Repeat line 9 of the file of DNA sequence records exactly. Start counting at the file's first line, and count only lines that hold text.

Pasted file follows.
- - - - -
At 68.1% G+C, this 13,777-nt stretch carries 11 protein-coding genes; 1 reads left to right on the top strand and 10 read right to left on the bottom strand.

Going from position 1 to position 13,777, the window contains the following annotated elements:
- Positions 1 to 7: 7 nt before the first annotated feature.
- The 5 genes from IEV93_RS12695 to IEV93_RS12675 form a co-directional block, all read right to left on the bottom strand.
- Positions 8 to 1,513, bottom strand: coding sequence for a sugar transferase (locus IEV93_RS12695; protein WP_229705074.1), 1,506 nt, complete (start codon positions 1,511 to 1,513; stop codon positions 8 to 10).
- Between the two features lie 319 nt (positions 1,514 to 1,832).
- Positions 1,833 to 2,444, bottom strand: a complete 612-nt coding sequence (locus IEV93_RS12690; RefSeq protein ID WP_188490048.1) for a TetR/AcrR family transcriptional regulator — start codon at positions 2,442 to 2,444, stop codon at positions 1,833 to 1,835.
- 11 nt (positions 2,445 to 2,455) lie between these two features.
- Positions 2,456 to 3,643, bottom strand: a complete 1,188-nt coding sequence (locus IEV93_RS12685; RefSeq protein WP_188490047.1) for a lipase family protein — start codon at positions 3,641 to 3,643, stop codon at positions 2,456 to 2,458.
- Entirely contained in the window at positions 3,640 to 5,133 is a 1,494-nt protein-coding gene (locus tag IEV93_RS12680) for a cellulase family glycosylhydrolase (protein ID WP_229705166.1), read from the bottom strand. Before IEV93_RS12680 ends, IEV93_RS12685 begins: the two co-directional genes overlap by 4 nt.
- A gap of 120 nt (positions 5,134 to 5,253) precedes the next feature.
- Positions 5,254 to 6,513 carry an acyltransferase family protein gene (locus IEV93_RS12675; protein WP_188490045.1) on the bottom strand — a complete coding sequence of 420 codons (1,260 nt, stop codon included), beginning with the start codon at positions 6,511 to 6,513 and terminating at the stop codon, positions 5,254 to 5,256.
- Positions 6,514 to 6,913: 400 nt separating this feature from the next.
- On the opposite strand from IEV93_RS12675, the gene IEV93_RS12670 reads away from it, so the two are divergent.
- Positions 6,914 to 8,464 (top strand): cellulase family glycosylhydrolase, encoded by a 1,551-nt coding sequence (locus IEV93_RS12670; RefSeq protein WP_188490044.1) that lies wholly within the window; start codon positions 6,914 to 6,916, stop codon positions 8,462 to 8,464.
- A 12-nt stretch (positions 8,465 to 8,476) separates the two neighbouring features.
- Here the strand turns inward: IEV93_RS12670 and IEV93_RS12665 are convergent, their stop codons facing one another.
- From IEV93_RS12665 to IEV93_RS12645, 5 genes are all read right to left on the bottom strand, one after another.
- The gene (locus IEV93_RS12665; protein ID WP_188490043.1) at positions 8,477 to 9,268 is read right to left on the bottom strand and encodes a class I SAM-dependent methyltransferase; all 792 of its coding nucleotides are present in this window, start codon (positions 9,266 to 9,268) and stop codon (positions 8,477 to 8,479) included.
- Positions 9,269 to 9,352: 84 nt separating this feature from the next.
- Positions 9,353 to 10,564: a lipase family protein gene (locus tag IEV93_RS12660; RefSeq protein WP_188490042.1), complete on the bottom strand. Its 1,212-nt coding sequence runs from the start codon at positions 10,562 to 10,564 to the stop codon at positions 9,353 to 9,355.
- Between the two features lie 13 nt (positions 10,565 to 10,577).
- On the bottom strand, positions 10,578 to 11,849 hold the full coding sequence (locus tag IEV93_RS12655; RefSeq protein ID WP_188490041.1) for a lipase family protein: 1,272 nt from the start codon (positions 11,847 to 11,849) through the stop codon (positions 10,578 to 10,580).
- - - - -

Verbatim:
- Positions 2,456 to 3,643, bottom strand: a complete 1,188-nt coding sequence (locus IEV93_RS12685; RefSeq protein WP_188490047.1) for a lipase family protein — start codon at positions 3,641 to 3,643, stop codon at positions 2,456 to 2,458.